Many small-midsized businesses (SMBs) are faced with a tough choice today: Should they implement network-attached storage (NAS) or a storage

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area network (SAN)? Both SAN and NAS prices are declining, and vendors now offer more choices for smaller businesses, but the NAS/SAN decision hasn't gotten any easier. NAS is finding its way into the home offices, and the SAN is being targeted at ever-smaller businesses. The larger SAN vendors are introducing platforms for the small business, such as Dell Inc., with its recent EqualLogic Inc. acquisition, or Network Appliance Inc.'s StoreVault platform. These two product lines allow businesses to grow without regularly replacing their storage infrastructure as data storage requirements expand.

Additional networked storage information
How to move from DAS to a SAN

Tutorial: Creating a tiered SAN architecture

VMware, LeftHand offer iSCSI SAN as virtual machine
The choice to implement NAS, a SAN or a mixed solution largely depends on your data requirements. If you have large amounts of unstructured data, i.e., the new term for "lots and lots of files," then a NAS platform is likely to be the best option.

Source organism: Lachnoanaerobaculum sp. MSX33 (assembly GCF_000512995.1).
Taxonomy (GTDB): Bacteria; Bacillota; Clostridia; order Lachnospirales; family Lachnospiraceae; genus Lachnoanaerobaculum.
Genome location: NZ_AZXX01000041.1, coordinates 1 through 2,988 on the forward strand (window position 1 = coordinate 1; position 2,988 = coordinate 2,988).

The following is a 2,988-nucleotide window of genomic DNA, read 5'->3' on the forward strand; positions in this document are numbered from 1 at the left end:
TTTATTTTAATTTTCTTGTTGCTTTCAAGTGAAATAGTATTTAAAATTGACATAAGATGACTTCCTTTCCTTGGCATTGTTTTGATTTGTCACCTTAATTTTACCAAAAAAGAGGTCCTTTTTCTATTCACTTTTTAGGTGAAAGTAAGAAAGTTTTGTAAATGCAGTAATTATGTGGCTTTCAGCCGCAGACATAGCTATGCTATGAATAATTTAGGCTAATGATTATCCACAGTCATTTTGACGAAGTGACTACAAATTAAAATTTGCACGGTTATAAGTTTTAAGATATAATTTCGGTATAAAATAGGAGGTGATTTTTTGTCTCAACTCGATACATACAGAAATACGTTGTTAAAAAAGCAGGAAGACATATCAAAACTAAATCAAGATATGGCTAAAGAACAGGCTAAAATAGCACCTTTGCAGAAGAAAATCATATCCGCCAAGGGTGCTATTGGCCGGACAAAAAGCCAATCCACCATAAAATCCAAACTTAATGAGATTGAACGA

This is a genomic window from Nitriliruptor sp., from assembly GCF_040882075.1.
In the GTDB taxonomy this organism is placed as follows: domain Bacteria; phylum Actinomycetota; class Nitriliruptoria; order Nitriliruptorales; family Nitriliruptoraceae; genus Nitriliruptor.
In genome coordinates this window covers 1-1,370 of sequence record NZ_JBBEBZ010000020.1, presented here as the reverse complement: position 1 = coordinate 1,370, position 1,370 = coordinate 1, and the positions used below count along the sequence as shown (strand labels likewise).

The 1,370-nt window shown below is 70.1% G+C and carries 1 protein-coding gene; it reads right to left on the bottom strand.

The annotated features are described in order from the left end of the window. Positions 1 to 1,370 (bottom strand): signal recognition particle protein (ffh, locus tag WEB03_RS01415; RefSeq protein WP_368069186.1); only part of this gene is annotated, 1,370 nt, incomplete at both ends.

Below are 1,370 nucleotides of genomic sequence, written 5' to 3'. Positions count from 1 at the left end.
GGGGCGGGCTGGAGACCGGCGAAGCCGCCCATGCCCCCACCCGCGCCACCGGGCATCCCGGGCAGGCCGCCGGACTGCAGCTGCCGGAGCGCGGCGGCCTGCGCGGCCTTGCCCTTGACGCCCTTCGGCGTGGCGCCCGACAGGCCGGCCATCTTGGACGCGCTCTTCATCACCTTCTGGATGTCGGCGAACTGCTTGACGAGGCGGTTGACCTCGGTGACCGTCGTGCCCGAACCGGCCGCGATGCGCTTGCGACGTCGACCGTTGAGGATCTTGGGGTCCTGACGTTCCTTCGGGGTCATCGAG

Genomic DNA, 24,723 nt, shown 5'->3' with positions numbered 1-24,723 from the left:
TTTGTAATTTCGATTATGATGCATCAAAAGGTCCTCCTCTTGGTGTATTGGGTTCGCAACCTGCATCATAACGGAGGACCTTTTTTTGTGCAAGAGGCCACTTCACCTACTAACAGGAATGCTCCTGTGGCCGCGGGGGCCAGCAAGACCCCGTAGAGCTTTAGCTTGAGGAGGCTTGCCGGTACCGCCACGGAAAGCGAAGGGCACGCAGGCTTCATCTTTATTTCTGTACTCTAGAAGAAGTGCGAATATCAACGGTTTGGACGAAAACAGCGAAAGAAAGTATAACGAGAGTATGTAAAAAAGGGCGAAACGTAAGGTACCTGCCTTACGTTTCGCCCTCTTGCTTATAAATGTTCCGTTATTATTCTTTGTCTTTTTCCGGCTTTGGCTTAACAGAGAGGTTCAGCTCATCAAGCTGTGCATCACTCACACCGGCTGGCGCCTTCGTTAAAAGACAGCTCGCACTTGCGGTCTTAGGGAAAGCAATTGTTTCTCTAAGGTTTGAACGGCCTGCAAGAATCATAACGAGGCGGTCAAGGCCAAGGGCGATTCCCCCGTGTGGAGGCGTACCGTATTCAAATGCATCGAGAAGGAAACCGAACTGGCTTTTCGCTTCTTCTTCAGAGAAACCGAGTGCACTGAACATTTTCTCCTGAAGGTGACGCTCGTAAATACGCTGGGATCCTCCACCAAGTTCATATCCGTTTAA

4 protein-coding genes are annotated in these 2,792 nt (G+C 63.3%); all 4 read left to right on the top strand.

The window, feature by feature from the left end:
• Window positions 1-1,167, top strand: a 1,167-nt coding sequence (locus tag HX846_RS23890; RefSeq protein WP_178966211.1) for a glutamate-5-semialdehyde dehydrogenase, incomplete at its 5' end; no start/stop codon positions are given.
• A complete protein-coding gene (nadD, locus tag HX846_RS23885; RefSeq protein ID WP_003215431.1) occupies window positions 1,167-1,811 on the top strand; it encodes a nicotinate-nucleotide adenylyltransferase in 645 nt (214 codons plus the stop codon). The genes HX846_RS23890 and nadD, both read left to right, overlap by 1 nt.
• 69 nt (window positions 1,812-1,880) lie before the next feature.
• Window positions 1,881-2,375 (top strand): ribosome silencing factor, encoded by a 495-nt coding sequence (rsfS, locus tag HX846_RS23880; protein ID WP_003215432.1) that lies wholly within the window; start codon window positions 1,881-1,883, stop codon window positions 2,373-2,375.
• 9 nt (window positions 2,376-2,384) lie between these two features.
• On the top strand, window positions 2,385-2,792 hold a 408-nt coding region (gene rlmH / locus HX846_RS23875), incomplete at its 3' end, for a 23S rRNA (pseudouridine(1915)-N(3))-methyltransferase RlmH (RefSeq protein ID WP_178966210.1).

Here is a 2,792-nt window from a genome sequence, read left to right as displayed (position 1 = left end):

If your organization has a mix of unstructured and structured (database-type information), then go with a mixed offering. For many SMBs, an iSCSI SAN is a good option; in many cases, Fibre Channel is too expensive to implement and may be overkill. Nearly all iSCSI platforms offer two methods of access to the physical storage. The first is a traditional SAN. There are additional network cards in the servers and a separate network switch connected to the storage. The users never see or use that network segment -- the only communications being between the server and the storage itself. However, another network card in the iSCSI SAN controller connects the storage with the main user network. An administrator configures an area on the server as they normally would with a standard Windows file share and assigns the necessary permissions on it. Using the SAN to provide native file-serving capabilities takes all the file servers away, saving businesses at least $2,500 per server that would otherwise be used on hardware and maintenance of a Windows or Linux box.

NAS offerings today are a good choice for the branch-office environment with a dozen or so workers. However, if a business hosts more than one or two application servers, the commercial arguments for implementing a SAN with file sharing capabilities is a compelling one.

About the author: Mark Arnold, MCSE+M, Microsoft MVP, is Principal Consultant with LMA Consulting LLC, a Philadelphia, PA-based private messaging and storage consultancy. Mark assists customers in designs of SAN-based Exchange implementations. You can contact him at mark.arnold@msexchange.me.uk.


This was first published in April 2008

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